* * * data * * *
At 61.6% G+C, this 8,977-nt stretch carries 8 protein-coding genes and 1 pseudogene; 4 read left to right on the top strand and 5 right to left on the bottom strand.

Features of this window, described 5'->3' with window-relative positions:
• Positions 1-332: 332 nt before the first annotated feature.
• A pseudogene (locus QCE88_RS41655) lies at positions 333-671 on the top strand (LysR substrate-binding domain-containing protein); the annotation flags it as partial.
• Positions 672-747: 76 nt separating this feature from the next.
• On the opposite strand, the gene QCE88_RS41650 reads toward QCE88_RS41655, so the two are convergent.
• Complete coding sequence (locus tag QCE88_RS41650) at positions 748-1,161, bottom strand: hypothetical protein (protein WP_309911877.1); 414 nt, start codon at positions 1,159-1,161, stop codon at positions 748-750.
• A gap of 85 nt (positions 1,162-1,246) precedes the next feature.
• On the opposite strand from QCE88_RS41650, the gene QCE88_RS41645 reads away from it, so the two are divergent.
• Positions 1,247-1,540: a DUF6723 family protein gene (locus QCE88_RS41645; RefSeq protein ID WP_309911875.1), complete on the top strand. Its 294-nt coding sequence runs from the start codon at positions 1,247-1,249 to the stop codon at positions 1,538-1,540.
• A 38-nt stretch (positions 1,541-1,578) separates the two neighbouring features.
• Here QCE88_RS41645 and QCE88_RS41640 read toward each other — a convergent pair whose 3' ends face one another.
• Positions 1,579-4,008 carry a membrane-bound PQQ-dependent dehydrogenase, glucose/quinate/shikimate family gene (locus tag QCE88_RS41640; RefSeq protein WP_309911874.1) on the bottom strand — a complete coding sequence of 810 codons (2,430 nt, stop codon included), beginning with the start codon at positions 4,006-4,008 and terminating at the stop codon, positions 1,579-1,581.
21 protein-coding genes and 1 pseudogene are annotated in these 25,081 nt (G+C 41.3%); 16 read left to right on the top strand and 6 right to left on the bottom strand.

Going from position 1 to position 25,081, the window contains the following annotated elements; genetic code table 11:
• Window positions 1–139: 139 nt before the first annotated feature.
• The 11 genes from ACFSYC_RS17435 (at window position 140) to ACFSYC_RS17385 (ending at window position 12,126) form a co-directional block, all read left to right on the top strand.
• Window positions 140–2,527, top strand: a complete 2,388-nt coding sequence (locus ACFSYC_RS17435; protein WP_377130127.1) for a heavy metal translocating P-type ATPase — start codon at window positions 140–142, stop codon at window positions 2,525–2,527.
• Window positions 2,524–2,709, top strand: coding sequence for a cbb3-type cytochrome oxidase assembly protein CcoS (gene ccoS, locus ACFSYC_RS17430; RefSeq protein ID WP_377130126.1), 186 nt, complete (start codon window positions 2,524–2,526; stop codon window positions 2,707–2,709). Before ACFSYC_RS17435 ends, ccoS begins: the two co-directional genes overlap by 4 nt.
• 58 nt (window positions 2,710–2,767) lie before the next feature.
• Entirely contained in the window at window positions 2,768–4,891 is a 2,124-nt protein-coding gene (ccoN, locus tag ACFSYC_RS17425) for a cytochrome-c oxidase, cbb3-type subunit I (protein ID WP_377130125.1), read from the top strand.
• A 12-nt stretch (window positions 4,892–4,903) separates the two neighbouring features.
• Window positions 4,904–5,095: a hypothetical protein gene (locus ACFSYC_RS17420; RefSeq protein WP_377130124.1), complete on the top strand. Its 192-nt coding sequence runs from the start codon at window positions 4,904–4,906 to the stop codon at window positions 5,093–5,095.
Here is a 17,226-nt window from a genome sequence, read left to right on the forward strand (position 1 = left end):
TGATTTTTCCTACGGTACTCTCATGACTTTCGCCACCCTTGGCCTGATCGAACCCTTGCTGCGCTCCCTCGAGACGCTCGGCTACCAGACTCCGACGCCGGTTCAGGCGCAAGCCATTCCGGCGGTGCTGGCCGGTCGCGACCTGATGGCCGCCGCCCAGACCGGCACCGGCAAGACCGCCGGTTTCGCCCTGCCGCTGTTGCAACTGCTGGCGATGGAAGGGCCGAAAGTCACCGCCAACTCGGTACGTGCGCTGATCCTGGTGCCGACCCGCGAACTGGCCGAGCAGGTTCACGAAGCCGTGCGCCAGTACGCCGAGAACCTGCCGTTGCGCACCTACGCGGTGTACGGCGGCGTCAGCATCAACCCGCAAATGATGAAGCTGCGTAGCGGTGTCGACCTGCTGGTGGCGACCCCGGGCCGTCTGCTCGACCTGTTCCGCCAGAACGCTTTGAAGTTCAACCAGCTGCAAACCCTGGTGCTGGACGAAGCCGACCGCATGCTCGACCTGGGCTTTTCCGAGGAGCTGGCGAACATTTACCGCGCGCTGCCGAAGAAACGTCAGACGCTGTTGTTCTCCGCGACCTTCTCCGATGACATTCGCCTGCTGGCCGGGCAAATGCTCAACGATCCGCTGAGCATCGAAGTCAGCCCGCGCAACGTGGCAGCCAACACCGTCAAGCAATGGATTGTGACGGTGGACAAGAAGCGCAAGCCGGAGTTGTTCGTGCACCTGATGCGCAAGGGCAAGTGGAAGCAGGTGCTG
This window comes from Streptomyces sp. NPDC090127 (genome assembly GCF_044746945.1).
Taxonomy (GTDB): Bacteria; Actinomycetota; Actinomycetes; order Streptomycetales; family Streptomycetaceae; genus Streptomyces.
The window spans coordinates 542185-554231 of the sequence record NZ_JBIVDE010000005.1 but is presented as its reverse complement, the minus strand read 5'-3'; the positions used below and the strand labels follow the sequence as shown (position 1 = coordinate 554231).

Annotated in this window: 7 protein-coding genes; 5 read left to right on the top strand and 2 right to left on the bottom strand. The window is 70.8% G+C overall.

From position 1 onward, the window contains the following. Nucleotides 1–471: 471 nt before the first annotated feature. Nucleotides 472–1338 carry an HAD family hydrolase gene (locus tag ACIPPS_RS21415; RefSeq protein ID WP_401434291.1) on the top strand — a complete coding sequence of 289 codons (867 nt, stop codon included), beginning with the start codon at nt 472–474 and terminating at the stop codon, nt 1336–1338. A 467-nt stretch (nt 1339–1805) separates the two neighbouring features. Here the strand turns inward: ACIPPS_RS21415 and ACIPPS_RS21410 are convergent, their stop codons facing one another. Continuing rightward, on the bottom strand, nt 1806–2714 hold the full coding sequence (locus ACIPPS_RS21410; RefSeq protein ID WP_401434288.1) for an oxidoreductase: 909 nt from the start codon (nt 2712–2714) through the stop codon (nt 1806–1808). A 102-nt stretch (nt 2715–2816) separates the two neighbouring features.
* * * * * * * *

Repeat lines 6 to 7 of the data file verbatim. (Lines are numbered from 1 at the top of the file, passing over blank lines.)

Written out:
• On the opposite strand, the gene QCE88_RS41650 reads toward QCE88_RS41655, so the two are convergent.
• Complete coding sequence (locus tag QCE88_RS41650) at positions 748-1,161, bottom strand: hypothetical protein (protein WP_309911877.1); 414 nt, start codon at positions 1,159-1,161, stop codon at positions 748-750.